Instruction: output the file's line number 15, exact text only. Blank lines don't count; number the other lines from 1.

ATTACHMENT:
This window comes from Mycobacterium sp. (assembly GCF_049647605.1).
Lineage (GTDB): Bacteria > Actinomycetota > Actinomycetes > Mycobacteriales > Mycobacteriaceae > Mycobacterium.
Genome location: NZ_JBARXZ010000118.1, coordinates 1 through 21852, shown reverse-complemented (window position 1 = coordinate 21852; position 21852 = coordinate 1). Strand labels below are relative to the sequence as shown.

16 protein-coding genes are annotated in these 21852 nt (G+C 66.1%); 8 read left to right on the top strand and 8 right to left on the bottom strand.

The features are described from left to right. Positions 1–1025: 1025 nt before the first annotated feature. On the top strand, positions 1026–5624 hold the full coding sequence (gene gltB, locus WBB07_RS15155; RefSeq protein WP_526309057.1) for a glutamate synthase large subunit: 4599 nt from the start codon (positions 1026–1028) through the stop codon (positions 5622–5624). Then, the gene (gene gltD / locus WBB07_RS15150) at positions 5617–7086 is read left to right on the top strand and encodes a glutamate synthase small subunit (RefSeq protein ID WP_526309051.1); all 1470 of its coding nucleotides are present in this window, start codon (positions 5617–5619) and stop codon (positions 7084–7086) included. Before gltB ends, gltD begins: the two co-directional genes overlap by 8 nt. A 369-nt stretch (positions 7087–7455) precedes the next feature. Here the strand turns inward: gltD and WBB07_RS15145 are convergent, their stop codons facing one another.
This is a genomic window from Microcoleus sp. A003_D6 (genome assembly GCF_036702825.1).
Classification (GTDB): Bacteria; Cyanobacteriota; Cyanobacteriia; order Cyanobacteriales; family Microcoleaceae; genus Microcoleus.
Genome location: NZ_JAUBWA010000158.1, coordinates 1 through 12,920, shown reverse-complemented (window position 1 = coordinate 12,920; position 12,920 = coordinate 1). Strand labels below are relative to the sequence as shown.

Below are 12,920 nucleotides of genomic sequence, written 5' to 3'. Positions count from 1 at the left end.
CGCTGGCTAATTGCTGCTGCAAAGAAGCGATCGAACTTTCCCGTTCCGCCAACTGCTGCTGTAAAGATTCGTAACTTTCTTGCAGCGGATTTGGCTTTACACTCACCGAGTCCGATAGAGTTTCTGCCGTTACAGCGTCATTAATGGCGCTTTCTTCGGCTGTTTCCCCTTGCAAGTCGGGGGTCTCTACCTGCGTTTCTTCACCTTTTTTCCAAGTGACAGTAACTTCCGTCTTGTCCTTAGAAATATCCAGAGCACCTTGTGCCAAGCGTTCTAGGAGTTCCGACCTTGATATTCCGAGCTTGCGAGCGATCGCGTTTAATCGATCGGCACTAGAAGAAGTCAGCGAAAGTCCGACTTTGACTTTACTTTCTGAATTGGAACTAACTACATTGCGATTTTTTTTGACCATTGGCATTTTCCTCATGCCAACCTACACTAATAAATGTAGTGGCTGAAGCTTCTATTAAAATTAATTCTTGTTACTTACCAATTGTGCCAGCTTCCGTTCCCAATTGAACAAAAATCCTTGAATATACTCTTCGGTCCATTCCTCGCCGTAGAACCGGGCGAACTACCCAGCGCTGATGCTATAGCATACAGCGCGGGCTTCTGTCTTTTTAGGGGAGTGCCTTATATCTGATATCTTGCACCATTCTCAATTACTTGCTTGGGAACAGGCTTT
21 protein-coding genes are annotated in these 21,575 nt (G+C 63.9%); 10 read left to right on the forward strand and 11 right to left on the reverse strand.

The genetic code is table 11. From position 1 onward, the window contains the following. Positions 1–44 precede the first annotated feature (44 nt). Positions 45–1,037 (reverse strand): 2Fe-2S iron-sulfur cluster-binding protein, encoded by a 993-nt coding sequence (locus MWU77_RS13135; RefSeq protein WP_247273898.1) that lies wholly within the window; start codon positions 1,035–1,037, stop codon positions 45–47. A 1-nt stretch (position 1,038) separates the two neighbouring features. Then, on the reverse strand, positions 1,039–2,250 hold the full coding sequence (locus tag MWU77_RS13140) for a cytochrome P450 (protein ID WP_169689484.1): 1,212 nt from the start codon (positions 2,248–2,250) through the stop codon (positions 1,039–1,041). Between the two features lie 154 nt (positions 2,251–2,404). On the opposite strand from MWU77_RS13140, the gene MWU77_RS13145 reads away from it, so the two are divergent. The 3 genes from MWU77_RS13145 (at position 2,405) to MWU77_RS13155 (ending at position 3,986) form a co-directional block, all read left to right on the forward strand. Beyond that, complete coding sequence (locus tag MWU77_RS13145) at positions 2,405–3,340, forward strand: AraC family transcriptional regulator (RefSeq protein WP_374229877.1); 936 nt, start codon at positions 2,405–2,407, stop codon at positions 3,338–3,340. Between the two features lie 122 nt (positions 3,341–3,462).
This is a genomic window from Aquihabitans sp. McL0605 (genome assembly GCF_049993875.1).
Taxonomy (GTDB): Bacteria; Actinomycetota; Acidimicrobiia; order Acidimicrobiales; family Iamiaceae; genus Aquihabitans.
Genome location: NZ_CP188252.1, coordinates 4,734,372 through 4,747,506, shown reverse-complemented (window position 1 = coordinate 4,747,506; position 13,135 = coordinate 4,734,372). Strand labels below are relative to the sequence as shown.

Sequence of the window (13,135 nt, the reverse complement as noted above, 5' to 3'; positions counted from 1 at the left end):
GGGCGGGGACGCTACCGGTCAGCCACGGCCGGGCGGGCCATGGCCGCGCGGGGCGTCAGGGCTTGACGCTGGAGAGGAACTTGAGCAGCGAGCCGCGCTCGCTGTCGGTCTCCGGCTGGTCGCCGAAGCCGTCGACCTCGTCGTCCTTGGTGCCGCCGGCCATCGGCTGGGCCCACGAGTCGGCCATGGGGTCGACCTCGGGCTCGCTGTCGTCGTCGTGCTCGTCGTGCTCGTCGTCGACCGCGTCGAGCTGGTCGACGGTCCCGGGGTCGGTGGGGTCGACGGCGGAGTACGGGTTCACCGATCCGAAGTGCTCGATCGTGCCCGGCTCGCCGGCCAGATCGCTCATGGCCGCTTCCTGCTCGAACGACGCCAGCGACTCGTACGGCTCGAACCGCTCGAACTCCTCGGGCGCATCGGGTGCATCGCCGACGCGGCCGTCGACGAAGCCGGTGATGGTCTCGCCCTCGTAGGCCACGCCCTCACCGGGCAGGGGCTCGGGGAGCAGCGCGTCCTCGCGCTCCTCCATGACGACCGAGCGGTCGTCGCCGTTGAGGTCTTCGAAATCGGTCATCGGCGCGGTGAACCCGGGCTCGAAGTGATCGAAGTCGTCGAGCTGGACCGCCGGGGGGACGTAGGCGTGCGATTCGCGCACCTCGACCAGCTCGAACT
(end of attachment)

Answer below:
Genome location: NZ_CP188252.1, coordinates 4,734,372 through 4,747,506, shown reverse-complemented (window position 1 = coordinate 4,747,506; position 13,135 = coordinate 4,734,372). Strand labels below are relative to the sequence as shown.